March 7, 2023

FROM KATE: Embrace Equity IWD 2023

Embrace Equity is the theme for International Women’s Day 2023. I am an optimist so on the surface this seems like a very straight forward statement and surprising that it would even need to be said. After all, isn’t this a basic assumption of our country? Unfortunately, it has become increasingly clear that the idea of people being equal is not a universal belief, and women are seeing evidence of this inequity in very public ways over the past few years.

6 Confident diverse women standing in a line

The UN measures and reports gender equity in the number of years it will take to achieve gender equality. It measures the length of between until women earn the same wages, have the same educational opportunities, be treated equally under the law, etc. The latest report by the UN said that number of years to reach gender equality has increased to 300 years! As reported, “Generation after generation of girls are being born into a world where gender equality is not even a possibility in their lifetimes.”


How can this be acceptable? How can we live everyday knowing that it is estimated that it will be four generations before girls and boys, men and women, are living their lives as equal human beings.

How can we live everyday knowing that it is estimated that it will be four generations before girls and boys, men and women, are living their lives as equal human beings.

I am fortunate, or in today’s terms, privileged. I have had good jobs, educational opportunities, and I chose to be a mother. I spent my career working in technology and much of that work enabled me to live in countries where women were not as fortunate as I have been. I lived and worked in the Middle East, Africa, Eastern Europe and Central Asia, places where prevailing customs and legal systems relegate women to second tier status.


I am now living back in the USA where the general consensus is that while there are issues where women face discrimination (think #metoo, wages and healthcare inequality), overall, much of society is not bothered by that inequality. Some of these issues drive people to action, but men and women in this country seem to believe that women in the America don’t have it that bad. I believe that accepting the current status quo reinforces the cultural norms of gender inequity.

 I believe that accepting the current status quo reinforces the cultural norms of gender inequity.

I have been working with a variety of private and public organizations to improve the prospects of women-owned businesses for years. This work includes a deep dive into the current state of how federal government (Small Business Administration) certifications for women-owned and small businesses impact awards of government contracts to marginalized businesses and if these certifications actually influence private sector corporations in their DEI supplier goals. The story is bleak. The federal government has a goal of granting 5% of federal contracts to certified women-owned businesses. Here are their results:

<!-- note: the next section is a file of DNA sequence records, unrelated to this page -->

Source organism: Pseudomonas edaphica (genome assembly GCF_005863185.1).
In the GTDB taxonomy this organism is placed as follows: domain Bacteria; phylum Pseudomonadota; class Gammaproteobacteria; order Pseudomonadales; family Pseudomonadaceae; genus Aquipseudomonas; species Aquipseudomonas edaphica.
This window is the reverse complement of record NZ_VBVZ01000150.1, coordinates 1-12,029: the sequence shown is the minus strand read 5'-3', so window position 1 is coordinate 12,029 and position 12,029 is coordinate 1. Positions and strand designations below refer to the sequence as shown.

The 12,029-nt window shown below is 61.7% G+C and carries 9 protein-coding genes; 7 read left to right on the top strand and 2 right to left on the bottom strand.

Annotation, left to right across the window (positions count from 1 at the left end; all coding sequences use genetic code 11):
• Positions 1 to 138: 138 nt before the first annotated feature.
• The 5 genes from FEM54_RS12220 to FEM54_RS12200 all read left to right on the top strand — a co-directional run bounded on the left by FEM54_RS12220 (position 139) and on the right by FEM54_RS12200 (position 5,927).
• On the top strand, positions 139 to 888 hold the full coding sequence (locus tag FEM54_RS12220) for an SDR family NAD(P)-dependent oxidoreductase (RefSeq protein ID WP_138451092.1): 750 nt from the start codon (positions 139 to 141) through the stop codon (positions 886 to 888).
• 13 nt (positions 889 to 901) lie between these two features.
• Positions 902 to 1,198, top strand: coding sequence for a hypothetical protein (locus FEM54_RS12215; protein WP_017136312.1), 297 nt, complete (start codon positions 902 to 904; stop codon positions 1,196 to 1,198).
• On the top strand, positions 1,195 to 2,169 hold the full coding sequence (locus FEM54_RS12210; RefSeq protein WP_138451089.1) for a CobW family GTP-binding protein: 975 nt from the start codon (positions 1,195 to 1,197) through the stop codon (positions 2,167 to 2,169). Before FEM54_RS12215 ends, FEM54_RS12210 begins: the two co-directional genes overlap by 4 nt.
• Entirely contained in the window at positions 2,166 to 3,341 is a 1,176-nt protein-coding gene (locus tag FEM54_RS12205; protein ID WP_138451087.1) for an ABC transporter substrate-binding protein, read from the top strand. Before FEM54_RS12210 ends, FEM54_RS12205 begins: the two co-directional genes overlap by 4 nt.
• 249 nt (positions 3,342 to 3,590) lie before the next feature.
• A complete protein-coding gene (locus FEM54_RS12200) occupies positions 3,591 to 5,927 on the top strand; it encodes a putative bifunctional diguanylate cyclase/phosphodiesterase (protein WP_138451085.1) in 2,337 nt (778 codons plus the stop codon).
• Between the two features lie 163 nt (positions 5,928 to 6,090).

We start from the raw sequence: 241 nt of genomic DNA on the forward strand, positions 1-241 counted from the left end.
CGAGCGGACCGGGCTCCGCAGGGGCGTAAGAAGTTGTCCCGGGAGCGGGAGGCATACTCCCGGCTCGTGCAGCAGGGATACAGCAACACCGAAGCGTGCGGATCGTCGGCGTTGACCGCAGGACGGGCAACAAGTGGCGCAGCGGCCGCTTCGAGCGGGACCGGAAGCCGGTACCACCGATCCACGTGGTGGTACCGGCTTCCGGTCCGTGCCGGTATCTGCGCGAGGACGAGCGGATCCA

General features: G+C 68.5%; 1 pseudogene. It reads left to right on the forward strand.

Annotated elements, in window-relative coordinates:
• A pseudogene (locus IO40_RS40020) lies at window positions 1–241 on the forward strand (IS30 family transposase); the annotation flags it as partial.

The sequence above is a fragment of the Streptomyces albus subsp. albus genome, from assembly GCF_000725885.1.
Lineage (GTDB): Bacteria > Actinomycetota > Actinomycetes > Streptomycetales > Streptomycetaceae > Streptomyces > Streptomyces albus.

“In three decades, the agency has still met its goal of granting 5 percent of federal contracts to certified women-owned small businesses only twice — in 2015 and 2019. “


The results are that 95% of all federal government contracts go to businesses run by men. How can we expect to create economic parity and build women’s businesses and economic power with these numbers?

Embracing equality means embracing change, across all aspects of society and culture. My work is around economic parity and despite the discouraging reports from the federal government, I will never stop working toward equality.

Women’s History Month and International Women’s Day are a celebration of women and a recognition of women’s contributions across all facets of society: socially, culturally and economically. Embracing equality means embracing change, across all aspects of society and culture. My work is around economic parity and despite the discouraging reports from the federal government, I will never stop working toward equality.


My hope for 2023 women’s history month is that we build awareness of these disparities and work to makes changes that will result in a reduction in the estimated 300 years to equality and that we truly Embrace Equity.



Read the original article on Medium.com


Carmen Martinez, Customer Service Lead at WMarketplace

ABOUT THE AUTHOR

Carmen Martinez, Customer Service Lead at WMarketplace

Kate Isler is the CO-Founder and CEO of WMarketplace. After over 20 years with Microsoft, Kate took her passion for business into the start-up world. With a depth of experience in tech, a healthcare-focused technology grew almost to fruition. Kate considers this one of her best experiences as she learned “what not to do”. A shift into a non-profit start-up dedicated to celebrating International Women’s Day was the catalyst to Kate’s most recent adventure, WMarketplace. Kate’s passion for gender parity has led her to a seat on the global board of Girl Rising and she is a committed mentor for the International Women’s Forum. Kate lives in Seattle with her husband. They have three, flown-the-coop, sons and one granddog, Ed.



Launched in 2020, TheWMarketplace is a nationwide e-commerce marketplace for women-owned businesses to sell their products and professional and personal services. Offering favorable terms to its sellers, it also is a supportive community of women entrepreneurs that have access to learning opportunities through the trademarked HER-Commerce™ programs. With over 500 women-owned businesses selling 4000+ products and services ranging from home goods to coaching, in over 35 states, TheWMarketplace empowers shoppers with a new way to find the communities they want to support, including Black-woman owned, Latina-owned, AAPI-owned, Veteran woman-owned, and more.

From Kate: Embrace Equity IWD 2023